One online commenter calling themselves Onlooker Pharaoh said on Chinese news platform Hupu that the risk was worth it: “Giving up wildlife to eat as food is like giving up eating because you might choke.”
The breeding and trading of wild animals in China is supported by the government and is a source of profit for many people.
After the SARS outbreak, the National Forestry and Grassland Administration (NFGA) strengthened oversight of the wildlife business, licensing the legal farming and sale of 54 wild animals including civets, turtles and crocodiles, and approved breeding of endangered species including bears, tigers and pangolins for environmental or conservation purposes.
These officially sanctioned wildlife farming operations produce about $20 billion in annual revenue, according to a 2016 government-backed report.
“The state forestry bureau has long been the main force supporting wildlife use,” said Peter Li, a China Policy Specialist for the Humane Society International. “It insists on China’s right to use wildlife resources for development purposes.”
Much of the farming and sale of wildlife takes place in rural or poorer regions under the blessing of local authorities who see trading as a boost for the local economy. State-backed television programmes regularly show people farming animals, including rats, for commercial sale and their own consumption.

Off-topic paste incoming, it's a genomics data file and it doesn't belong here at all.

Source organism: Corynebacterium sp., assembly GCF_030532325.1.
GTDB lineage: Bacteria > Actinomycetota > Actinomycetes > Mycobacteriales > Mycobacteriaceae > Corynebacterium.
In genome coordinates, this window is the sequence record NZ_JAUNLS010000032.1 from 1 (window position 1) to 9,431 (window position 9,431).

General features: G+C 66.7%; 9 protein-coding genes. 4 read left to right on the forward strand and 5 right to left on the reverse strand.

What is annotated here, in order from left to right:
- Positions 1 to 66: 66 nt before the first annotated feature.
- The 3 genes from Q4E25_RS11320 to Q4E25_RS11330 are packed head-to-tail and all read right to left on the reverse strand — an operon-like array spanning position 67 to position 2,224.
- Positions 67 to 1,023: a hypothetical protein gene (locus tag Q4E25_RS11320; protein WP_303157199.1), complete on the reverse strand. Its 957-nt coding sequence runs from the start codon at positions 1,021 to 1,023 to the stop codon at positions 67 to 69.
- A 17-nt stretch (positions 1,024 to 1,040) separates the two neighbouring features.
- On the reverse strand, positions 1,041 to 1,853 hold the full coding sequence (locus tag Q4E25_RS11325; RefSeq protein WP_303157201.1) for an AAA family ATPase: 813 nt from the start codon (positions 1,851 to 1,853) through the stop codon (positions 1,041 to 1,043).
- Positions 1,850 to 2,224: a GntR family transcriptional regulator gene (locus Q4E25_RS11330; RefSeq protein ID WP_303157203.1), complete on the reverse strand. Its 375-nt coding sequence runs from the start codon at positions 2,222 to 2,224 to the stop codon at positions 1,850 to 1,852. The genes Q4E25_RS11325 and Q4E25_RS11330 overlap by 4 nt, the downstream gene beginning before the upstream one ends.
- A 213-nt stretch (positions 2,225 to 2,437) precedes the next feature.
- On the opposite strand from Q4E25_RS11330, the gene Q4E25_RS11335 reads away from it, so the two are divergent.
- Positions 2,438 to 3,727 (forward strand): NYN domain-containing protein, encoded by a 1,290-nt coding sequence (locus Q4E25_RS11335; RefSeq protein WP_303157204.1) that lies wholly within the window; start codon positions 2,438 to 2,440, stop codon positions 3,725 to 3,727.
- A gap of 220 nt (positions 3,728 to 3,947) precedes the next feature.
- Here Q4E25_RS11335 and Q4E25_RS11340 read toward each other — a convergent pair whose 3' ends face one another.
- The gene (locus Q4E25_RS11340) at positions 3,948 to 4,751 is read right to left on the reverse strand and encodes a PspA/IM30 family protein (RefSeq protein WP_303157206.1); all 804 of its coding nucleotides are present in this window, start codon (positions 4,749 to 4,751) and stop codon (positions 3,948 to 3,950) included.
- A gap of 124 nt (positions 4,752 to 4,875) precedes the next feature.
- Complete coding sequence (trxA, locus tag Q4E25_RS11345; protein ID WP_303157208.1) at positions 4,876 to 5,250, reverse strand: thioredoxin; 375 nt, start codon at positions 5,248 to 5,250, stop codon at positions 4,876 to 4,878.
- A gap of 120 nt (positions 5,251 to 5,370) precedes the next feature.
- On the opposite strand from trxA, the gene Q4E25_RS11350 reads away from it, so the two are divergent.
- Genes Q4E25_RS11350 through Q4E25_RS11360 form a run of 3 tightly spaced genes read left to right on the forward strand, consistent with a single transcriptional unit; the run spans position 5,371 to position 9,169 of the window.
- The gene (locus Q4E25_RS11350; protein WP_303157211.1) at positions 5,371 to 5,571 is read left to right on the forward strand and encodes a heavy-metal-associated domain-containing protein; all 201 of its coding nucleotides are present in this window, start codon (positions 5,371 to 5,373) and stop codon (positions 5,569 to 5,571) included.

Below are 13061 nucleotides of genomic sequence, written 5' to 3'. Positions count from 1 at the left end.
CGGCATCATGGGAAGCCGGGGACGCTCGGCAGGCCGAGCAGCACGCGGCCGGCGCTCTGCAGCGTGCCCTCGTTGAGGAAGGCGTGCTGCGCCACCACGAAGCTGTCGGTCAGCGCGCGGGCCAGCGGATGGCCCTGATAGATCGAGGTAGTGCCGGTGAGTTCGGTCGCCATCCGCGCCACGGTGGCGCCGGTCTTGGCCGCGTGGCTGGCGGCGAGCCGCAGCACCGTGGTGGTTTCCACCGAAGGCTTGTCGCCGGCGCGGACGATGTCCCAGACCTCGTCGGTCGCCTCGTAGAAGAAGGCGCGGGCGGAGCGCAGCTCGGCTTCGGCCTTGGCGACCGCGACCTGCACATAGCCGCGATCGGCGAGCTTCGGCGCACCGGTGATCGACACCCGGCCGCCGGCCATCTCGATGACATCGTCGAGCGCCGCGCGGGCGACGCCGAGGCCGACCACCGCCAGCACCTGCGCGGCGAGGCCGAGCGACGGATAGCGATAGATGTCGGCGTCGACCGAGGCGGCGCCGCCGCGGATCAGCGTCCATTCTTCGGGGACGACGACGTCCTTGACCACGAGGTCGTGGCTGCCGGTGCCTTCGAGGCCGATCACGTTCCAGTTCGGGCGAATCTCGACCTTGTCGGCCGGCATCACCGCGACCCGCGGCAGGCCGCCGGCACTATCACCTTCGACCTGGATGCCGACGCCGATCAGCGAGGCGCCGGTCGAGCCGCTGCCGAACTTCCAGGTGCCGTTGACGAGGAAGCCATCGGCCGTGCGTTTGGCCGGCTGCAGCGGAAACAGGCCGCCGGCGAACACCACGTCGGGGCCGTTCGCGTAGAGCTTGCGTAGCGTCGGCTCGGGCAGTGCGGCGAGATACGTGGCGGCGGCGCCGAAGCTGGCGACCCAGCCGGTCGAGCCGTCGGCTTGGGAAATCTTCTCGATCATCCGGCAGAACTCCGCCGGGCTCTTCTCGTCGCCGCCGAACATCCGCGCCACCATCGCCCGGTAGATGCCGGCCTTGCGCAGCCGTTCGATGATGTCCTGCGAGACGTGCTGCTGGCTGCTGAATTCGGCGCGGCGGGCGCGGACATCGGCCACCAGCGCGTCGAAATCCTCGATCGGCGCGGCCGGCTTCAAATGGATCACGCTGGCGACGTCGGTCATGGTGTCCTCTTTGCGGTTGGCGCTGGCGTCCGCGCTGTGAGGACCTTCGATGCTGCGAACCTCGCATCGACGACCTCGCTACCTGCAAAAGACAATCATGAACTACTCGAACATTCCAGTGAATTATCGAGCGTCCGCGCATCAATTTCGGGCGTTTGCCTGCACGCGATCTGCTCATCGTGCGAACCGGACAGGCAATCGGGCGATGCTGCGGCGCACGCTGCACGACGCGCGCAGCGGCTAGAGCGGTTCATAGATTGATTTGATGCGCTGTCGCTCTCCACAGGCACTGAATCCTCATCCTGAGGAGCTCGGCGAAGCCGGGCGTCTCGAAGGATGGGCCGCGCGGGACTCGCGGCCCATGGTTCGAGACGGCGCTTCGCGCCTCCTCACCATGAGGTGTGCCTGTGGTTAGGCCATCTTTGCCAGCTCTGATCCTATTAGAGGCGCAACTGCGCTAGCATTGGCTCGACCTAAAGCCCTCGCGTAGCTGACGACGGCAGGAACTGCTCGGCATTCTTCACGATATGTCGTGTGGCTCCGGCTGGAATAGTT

However, activists pushing for a ban describe the licensed farms as a cover for illegal wildlife trafficking, where animals are specifically bred to be consumed as food or medicine rather than released into the wild.
“They just use this premise to do illegal trading,” Zhou Jinfeng, head of China’s Biodiversity Conservation and Green Development Foundation, told Reuters. “There are no real pangolin farms in China, they just use the permits to do illegal things.”
The NFGA did not respond to requests for comment.
Animal products, from bear bile to pangolin scales, are still used in some traditional Chinese medicine, an industry China wants to expand as part of its Belt and Road Initiative.
But the distinction between legal and illegal is blurred. The United Nations estimates the global illegal wildlife trade is worth about $23 billion a year. China is by far the largest market, environmental groups say.
The Environmental Investigation Agency (EIA), an independent organisation based in London which campaigns against what it sees as environmental abuses, said in a report this week the coronavirus outbreak has in fact boosted some illegal wildlife trafficking as traders in China and Laos are selling rhinoceros horn medicines as a treatment to reduce fever.
China’s top legislature will toughen laws on wildlife trafficking this year, the official Xinhua news agency reported this week.
“We are in a sun-setting business,” said Xiang Chengchuan, a wholesale wildlife store owner in the landlocked eastern Anhui province. “Few people eat dogs now, but it was popular 20 years ago.”
Xiang, who sells gift boxes of deer antlers and dog, donkey and peacock meat to wealthy bank clients and others, said he had frozen his meat as he waits to see if the ban will continue.
“I will resume selling once the policy allows us, but now I have no idea how long it (the ban) will last.”
Reporting by Farah Master in Hong Kong and Sophie Yu in Beijing; Additional reporting by David Stanway in Shanghai; Editing by Bill Rigby